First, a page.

Monday, June 28, 2004

Episcopalian Hymnals

This complaint is going to sound a little odd coming from me. Seeing as how I'm an Atheist from a Jewish family, my opinions about how certain churches are sanitizing and bastardizing centuries-old hymn verses probably don't carry a lot of weight with anyone. Yet, I am annoyed, so I will press forward.

Also, be warned, this complaint delves just slightly into my politics so if you want to skip it, feel free. I'm trying to make an effort to keep politics out of this journal, on the assumption that politics will simply irritate 50% of the readership. (okay, 3 people)

Here's the story. I went to a Christian elementary school where I was one of six Jews in the class. We sang hymns every day. I didn't mind this, and I still remember a lot of the hymns by heart. (I can even sing all the parts of Good King Wenceslas by myself) Actually, you're probably not going to find too many other atheist/former Jews as familiar with the modern hymnal as myself. If you ask me to sing "The spacious firmament", I'll say "regular? Or in the descant?"

So then I left this school, moved on, and didn't find myself back in another hymn-situation until I joined the men's Glee Club in college and found myself performing the choral movement of Beethoven's 9th in a Boston Episcopal church.

We were seated in the back, waiting to be called up to perform, when I, the rogue Atheist noticed the hymnals in the pew. I grabbed one. I started flipping through it, getting all nostalgic about Rock of Ages and Hark the Herald. But I started noticing little changes everywhere... different words, different phrases. These hymns were different. Specifically, they had been rendered gender-neutral. Whenever God or man was referred to in the masculine, the line had been changed.

Sadly though, while these changes may have been made with a sensitive eye toward political correctness, they weren't made with much of an eye toward keeping the verse flowing smoothly and rhythmically. You can sing "Mankind" with an emphasis on the first syllable. But if you take out "Mankind" and insert "Humankind", preserving the downbeat on the same syllable, you get "Hu-MAN-kind" which, if you ask me is a pretty ugLY and terRIBle way to sing a hymn.

To say nothing of the fact that some of these hymns are hundreds of years old and are a living link to our religious past, and some hippie with an ergonomic pen had the arrogance to think he could go in and make changes at will.

But I haven't even gotten to the part that really made me angry. The priest who was running the show asked us to stand and join him in a singing of "In Christ there is no East or West". Ah. A fine hymn. We open the hymnals and proceed to sing the most butchered, bastardized version of "In Christ" that anyone could ever imagine. I was floored. The number of changes was staggering. Here, for reference, is the original version of the hymn.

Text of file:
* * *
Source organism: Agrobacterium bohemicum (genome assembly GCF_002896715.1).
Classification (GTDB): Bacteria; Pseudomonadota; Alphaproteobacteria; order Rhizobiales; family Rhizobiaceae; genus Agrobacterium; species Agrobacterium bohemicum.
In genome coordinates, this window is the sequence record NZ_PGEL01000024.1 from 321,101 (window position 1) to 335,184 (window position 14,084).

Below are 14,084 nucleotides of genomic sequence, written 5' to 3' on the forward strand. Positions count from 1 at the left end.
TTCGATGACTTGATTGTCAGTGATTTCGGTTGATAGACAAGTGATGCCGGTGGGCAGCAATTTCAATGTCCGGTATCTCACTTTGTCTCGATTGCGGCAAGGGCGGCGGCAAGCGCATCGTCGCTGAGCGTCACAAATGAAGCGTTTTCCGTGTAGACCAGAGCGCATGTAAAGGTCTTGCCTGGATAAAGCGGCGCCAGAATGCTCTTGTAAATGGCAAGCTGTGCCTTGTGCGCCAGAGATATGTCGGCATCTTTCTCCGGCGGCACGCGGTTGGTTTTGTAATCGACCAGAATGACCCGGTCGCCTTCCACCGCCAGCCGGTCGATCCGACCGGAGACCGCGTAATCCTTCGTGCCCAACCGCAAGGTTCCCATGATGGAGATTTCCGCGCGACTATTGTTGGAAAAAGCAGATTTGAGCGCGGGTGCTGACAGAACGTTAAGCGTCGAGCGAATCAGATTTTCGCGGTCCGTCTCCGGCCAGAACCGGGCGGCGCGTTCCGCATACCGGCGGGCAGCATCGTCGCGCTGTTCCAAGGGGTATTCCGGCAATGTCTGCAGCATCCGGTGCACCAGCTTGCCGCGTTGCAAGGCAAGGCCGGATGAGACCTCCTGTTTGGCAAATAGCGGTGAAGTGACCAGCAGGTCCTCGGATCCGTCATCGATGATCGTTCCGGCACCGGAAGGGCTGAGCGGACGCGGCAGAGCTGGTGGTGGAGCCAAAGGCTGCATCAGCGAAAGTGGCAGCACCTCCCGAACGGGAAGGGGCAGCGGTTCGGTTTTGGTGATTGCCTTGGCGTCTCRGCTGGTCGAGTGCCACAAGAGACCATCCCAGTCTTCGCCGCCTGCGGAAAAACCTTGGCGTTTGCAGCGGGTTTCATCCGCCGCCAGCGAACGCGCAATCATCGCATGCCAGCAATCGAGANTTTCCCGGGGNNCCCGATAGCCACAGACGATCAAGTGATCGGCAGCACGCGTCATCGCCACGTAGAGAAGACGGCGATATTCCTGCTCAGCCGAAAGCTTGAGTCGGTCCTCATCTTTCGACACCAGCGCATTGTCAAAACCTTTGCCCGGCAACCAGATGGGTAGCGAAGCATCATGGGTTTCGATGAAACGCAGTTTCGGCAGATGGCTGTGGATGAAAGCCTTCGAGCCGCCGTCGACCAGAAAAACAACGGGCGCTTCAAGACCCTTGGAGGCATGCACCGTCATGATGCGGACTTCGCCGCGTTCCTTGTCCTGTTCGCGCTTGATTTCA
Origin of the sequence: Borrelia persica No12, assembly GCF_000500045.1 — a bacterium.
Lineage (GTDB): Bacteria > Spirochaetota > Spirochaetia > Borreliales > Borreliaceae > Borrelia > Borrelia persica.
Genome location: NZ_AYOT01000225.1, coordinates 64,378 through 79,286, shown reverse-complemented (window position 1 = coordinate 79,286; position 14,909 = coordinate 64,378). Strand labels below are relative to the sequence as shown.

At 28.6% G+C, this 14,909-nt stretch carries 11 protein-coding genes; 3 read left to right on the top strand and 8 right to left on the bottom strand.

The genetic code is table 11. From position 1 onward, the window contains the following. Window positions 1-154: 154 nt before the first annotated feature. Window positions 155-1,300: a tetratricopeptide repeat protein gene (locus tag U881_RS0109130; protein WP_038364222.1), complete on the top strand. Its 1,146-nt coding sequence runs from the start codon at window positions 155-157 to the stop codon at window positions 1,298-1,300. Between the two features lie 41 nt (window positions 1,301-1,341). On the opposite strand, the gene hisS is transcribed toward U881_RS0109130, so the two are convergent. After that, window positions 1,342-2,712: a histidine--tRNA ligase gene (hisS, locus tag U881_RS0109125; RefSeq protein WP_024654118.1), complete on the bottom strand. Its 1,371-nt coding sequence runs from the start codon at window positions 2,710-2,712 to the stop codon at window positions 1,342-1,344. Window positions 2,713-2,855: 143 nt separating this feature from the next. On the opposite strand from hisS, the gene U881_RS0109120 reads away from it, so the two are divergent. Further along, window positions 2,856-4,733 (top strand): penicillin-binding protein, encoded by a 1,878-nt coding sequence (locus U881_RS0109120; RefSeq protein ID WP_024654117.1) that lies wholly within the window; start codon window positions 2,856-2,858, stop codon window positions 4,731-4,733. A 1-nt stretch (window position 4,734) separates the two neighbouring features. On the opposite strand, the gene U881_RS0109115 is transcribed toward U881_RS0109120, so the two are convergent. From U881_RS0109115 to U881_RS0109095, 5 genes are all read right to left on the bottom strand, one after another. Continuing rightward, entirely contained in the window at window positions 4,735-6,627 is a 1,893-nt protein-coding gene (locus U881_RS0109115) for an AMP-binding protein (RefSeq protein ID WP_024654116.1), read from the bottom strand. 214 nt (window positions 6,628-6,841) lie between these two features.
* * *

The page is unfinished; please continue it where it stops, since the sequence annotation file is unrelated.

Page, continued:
In Christ there is no East or West,
in him no South or North,
but one great fellowship of love
throughout the whole wide earth.

In him shall true hearts everywhere
their high communion find,
his service is the golden cord
close-binding all mankind.

Join hands then, brothers of the faith,
whate'er your race may be!
Who serves my Father as a son
is surely kin to me.

In Christ now meet both East and West,
in him meet South and North,
all Christly souls are one in him,
throughout the whole wide earth.

You'd never really have thought about it until someone brought it to your attention, but this hymn is jam packed with gender specific pronouns and words like brothers and fellowship. Every one of these offending words was changed. Observe how changing "all mankind" to "humankind" creates the improper emphasis. Observe how changing "brothers" to "members" obscures the meaning of the verse. Christianity isn't a gym or a price club. The word "members" emphasizes the institution of Christianity. The word "brothers" emphasizes the community of Christianity, which is the proper emphasis in context.

But most seriously: the whole damn hymn is a message about inclusion! The hymn says We Are All The Same! We are all one in the eyes of Christ! No matter your race, creed, gender, shoe size or whatever, we are all one in our faith! I've never used the expression "seeing the forest for the trees" and I'm not even sure what it means, but can't these people see the forest for the trees?

You don't need to run in with your politically correct agenda and start changing the verse. The verse itself is a powerful statement about tolerance and inclusion, and it's already written far better than anything you can come up with to improve it.

I guess at this point I need to step back and remember that I'm not a Christian, never was a Christian, and frankly I don't care at all about the loving, welcoming arms of Christ. But dammit sometimes I just get so mad!

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